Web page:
The Nordic Africa Institute


Rule of law: a tool in China's Africa agenda

President Xi Jinping of the People’s Republic of China.

President Xi Jinping of the People’s Republic of China. Photo: Siyabulela Duda, creative commons.

Date • 30 Jul 2020

China’s engagement with African states has shifted as economic self-interest trumps strategically motivated generosity. “China has begun to view African partners as a potential liability to investments”, says NAI researcher.

In a virtual meeting on 17 June, Chinese President Xi Jinping and African counterparts discussed how to join forces against the Covid-19 pandemic. But they also discussed economic affairs. If African leaders had expected meaningful debt relief from China, allowing for more resources to combat Covid-19, they were disappointed.

China agreed to write off interest-free bilateral loans, but this may have a limited effect. The loans constitute only nine percent of total Chinese lending to Africa. Other loans are commercial and not up for cancellation.

China holds 20 percent of Africa´s total debt, but according to a report from the Kiel Institute for the World Economy, about half of China’s lending is not accounted for in official statistics. It is therefore difficult to include in international debt relief discussions.

“Limited transparency on loan conditions creates incentives for kickbacks. This has inflated costs for several infrastructure projects in a number of African countries”, NAI researcher Jörgen Levin remarks.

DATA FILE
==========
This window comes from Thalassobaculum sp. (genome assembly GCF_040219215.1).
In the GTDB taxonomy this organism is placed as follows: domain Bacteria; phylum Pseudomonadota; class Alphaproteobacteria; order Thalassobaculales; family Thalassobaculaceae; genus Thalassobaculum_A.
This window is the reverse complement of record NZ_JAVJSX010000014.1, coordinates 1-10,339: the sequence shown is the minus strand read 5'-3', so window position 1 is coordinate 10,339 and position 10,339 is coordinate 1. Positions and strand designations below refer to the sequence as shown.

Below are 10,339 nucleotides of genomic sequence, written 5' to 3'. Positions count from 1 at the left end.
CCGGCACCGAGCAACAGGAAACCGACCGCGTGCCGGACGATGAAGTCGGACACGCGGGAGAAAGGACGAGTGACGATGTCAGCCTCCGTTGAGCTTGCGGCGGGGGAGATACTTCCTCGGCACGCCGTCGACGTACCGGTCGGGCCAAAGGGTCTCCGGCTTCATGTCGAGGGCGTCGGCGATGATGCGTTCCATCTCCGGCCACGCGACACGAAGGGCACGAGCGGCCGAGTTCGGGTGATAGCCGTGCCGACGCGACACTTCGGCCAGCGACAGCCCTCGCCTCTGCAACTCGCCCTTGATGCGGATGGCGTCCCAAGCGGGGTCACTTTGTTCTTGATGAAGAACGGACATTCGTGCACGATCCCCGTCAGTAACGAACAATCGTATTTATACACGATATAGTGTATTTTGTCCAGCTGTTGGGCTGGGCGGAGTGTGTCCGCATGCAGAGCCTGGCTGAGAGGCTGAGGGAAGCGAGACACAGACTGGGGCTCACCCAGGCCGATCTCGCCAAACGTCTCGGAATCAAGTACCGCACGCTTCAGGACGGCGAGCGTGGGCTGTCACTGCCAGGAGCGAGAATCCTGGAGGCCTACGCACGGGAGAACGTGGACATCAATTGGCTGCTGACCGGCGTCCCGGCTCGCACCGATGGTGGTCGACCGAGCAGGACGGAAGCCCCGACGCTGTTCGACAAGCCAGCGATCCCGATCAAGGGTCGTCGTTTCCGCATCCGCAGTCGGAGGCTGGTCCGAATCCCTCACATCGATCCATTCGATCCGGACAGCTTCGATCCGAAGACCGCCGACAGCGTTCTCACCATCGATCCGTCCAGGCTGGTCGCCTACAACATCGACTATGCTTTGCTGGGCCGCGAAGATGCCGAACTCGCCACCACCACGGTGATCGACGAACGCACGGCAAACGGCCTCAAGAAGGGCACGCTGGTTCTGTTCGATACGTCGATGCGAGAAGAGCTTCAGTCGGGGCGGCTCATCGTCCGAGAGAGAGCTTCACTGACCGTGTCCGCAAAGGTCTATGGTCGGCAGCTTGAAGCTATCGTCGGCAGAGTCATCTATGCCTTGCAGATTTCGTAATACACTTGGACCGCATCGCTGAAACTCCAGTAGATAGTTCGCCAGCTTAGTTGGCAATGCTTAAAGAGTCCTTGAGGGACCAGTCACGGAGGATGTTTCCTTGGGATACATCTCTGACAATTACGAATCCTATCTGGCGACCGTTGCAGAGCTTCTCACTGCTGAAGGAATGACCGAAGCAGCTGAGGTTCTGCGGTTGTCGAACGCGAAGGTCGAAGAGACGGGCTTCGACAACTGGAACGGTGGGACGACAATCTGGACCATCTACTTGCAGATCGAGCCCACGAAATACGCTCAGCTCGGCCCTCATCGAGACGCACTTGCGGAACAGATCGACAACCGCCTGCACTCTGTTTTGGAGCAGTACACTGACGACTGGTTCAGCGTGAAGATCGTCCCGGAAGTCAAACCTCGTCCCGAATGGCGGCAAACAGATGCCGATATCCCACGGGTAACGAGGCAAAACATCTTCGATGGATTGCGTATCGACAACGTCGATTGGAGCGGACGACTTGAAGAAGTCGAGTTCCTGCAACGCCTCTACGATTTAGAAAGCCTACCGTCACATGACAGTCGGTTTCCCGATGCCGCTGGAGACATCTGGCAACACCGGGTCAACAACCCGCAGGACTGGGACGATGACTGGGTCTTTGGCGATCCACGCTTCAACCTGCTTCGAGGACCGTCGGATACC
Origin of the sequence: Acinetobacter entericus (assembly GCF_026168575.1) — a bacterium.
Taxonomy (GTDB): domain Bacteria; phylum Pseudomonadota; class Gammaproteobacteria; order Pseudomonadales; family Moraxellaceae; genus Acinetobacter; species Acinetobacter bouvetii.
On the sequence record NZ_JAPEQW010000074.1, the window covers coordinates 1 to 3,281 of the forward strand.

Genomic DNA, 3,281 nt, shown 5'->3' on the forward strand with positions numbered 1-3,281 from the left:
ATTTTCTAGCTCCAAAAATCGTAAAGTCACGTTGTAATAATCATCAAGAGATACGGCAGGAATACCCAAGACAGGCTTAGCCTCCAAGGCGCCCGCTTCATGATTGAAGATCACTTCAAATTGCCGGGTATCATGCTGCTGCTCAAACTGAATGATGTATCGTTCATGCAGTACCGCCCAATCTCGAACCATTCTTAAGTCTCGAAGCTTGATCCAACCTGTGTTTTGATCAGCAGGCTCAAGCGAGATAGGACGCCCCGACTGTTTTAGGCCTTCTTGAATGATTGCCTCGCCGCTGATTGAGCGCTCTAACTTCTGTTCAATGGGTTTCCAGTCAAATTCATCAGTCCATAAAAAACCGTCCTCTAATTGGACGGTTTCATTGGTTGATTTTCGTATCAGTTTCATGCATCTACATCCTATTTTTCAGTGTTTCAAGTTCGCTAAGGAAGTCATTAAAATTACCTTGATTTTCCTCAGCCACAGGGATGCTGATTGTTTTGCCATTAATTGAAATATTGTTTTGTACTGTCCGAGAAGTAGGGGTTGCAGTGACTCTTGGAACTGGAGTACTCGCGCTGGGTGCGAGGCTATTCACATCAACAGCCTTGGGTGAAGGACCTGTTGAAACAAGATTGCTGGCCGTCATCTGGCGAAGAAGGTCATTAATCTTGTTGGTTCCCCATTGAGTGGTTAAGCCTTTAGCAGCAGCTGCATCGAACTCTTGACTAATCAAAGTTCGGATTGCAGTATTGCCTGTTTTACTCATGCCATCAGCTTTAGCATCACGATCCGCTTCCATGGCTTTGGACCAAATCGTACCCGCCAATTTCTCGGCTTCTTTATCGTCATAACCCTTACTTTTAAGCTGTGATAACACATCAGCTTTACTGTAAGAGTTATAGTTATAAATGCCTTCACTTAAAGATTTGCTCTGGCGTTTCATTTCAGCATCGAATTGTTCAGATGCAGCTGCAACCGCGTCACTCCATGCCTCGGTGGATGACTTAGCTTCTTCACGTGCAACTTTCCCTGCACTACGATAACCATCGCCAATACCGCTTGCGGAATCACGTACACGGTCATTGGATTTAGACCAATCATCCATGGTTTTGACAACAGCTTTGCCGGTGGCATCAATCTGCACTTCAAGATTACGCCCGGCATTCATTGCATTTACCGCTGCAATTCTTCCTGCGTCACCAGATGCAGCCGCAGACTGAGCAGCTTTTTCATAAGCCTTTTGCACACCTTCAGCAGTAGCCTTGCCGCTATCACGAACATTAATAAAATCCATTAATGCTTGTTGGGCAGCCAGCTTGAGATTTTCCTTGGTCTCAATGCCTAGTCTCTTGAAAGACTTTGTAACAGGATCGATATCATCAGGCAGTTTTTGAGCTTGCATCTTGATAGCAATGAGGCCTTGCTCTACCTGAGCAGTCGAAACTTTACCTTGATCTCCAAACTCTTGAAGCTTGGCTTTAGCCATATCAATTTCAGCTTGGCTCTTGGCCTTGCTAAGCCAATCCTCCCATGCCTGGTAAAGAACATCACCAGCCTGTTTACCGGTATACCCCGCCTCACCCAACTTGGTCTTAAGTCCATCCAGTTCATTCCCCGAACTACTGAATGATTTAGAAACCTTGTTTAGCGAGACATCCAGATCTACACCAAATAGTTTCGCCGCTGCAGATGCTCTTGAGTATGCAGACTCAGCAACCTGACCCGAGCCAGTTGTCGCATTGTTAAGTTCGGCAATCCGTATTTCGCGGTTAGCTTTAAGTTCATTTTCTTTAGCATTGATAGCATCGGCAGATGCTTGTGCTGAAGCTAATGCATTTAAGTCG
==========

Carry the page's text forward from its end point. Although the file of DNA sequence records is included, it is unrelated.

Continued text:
Close up of Jörgen Levin

NAI researcher Jörgen Levin.

The International Monetary Fund (IMF) is safer for countries to rely on. Its mandate is to assist member states in difficult times, such as the current global pandemic. According to Levin, a number of countries are now reverting to the IMF to restructure their debts. The IMF has in fact agreed to temporarily freeze interest payments on outstanding loans to developing countries during the pandemic.

Why are African countries so heavily indebted to China? Chinese loans are not cheaper than other loans, Levin says, but they come without the political obligations often attached to loans from multilateral institutions or Western donor countries.

“Now, however, it seems that China has for some time been slowing down its lending to Africa. It could be they have realised that the risk is high and the return is lower than expected”, Levin notes.

NAI researcher and Southern Africa expert Henning Melber has noted how the Chinese have begun to view their partners in Africa as liabilities to their investments. Chinese diplomats have openly criticised Zimbabwe, in particular, for not getting its economy back on track since Robert Mugabe´s presidency; but also South Africa, after the state capture that occurred under Jacob Zuma.

Portrait of Henning Melber.

NAI researcher Henning Melber.

“China is increasingly interested in the rule of law and good governance in Africa. However, this is not about democracy or development, but simply because China is already a big player on the continent, and now wants to protect its investments”, Melber states.

For African countries, little has changed structurally in trade exchange patterns since China launched its Africa programme some 20 years ago, according to Melber.

Investments and loans benefit Chinese companies that bring know-how, qualified workers and material from China. Natural resources are shipped to China from Africa without any value addition through refinement, while manufactured Chinese goods are sold back at a high cost for African countries.

“What we scholars and activists criticised Western development aid for in the 1970s and 1980s, giving with one hand and taking back twice as much with the other, is precisely what China is doing today in Africa”, Melber concludes.

TEXT: Johan Sävström